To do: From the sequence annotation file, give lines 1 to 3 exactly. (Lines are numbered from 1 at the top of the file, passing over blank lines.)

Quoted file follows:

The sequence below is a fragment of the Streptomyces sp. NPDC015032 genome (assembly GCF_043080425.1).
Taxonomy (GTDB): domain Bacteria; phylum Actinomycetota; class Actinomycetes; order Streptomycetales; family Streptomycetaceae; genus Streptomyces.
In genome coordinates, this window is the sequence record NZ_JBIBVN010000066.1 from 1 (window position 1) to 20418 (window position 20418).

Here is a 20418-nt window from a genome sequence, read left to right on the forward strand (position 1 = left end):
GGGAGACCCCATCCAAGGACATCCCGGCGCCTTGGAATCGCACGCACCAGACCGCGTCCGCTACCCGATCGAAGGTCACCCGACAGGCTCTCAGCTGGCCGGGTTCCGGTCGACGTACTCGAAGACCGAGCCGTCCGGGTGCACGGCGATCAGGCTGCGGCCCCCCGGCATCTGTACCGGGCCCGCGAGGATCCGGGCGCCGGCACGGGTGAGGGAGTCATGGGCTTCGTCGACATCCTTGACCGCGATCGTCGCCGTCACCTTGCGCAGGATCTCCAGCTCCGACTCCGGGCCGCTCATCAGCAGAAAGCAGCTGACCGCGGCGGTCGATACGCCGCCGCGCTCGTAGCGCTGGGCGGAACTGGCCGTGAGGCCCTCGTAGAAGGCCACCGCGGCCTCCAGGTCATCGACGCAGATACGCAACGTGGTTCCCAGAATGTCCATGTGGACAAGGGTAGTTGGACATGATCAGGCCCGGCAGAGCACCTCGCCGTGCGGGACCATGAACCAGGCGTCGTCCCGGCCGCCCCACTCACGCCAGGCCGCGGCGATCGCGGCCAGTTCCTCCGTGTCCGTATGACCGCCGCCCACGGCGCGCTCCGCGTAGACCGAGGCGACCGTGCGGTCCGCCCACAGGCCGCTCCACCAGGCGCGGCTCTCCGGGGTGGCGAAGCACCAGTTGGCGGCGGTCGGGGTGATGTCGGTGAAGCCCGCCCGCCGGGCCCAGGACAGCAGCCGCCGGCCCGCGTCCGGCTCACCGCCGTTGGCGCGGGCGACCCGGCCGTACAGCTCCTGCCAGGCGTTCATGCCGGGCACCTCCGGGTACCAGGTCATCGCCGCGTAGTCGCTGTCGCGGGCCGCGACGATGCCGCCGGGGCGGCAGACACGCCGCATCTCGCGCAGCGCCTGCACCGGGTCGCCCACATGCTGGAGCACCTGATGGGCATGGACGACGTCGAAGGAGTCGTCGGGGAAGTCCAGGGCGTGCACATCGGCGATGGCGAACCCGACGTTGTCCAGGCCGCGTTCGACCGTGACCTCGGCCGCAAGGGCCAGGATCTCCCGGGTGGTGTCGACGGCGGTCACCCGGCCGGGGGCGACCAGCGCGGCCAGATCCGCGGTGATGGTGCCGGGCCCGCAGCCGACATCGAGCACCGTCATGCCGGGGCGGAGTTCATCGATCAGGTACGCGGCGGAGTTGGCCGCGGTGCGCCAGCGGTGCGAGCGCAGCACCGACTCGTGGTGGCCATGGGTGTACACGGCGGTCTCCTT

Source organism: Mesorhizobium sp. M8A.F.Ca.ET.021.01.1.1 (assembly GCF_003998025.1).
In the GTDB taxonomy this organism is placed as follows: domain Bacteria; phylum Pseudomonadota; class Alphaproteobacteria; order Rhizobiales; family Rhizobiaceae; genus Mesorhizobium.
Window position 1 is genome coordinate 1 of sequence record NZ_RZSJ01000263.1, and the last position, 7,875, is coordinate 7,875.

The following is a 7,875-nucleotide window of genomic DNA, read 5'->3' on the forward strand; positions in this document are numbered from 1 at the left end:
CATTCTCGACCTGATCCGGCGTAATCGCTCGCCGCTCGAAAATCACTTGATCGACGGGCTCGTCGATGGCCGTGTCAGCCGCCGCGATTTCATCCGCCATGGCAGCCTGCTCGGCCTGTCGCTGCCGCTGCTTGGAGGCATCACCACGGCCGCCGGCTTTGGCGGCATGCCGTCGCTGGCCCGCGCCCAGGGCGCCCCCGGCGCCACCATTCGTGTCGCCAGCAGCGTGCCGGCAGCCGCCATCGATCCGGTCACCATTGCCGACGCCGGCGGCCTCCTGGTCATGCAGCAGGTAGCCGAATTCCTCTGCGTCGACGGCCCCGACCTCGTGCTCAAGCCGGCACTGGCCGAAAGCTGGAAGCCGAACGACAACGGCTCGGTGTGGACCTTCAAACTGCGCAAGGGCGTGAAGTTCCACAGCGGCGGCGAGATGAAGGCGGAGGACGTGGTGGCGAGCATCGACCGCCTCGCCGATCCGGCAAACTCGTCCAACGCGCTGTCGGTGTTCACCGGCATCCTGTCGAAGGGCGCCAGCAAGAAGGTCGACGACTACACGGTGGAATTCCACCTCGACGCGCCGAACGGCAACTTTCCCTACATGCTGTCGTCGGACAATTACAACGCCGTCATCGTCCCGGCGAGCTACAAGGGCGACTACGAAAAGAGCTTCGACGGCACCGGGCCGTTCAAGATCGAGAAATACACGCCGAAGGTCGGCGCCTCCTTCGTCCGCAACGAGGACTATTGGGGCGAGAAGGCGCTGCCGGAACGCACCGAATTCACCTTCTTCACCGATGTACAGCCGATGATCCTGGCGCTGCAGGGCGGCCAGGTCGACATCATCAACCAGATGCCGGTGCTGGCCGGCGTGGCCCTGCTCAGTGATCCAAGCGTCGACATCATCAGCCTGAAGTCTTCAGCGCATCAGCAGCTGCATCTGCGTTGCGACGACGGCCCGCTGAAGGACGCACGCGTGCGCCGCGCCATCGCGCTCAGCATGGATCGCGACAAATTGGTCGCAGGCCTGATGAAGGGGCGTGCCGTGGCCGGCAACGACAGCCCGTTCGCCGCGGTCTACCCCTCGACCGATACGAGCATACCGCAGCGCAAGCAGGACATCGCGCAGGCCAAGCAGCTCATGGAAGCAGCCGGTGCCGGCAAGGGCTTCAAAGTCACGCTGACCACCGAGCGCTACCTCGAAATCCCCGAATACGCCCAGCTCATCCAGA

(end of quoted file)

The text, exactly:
The sequence below is a fragment of the Streptomyces sp. NPDC015032 genome (assembly GCF_043080425.1).
Taxonomy (GTDB): domain Bacteria; phylum Actinomycetota; class Actinomycetes; order Streptomycetales; family Streptomycetaceae; genus Streptomyces.
In genome coordinates, this window is the sequence record NZ_JBIBVN010000066.1 from 1 (window position 1) to 20418 (window position 20418).